Da Vinci – The Genius
This weekend I finally made it down to the Science Center of Iowa to see the Leonardo da Vinci exhibit. My main interest in da Vinci, and my previous knowledge, is mostly about his art. This being a Science Center exhibit, it didn’t surprise me that many of the galleries focused on his many inventions. He truly was a Renaissance man – possibly the definition of Renaissance man – and his interests and talents ranged from flight to war to the human body to travel to music to, of course, art.
I watched the 50-minute BBC documentary first, showing in the Science Center’s comfortable John Deere Adventure Theater, and although the film ended right about the time I thought da Vinci’s life was getting really interesting (he was just beginning his rivalry with Michelangelo and had not yet painted the Mona Lisa), it did show his early years (as an illegitimate child who was not allowed to have a formal education), his life in Florence and then Milan, his fascination with seemingly everything in the natural world, and his probable homosexuality. The film was the perfect set-up for the exhibit, and I recommend watching it first (it starts on the hour).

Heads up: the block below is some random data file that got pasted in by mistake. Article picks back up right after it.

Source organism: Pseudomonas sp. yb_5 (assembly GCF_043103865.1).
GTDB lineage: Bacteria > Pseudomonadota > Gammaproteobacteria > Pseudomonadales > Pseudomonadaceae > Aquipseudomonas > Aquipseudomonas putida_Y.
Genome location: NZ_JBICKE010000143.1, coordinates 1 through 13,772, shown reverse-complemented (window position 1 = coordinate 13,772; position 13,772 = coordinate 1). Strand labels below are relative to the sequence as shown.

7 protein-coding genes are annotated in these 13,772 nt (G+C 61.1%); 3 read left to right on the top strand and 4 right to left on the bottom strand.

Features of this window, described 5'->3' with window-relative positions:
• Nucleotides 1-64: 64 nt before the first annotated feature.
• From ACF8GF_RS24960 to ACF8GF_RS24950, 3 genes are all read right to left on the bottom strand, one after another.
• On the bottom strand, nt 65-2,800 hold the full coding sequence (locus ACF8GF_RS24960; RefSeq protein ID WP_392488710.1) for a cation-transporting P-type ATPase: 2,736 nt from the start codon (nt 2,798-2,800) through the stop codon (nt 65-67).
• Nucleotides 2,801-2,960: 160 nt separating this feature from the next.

The gallery exhibits include scale models of da Vinci’s inventions, as they appeared in his sketches: flight, physics, hydraulics, you name it. More interesting to me were the enlarged sketches of the human form in great detail, Vitruvian Man, The Last Supper and other artistic reproductions. Best of all: a whole room of the Mona Lisa, dissected by French engineer Pascal Cotte, whose highly detailed infrared photographs answer the “secrets” of the artist’s most famous painting. It’s an absolute delight.
Probably the most amazing part of the exhibit is just thinking that all of this happened more than 500 years ago. The exhibit is on display through March 20.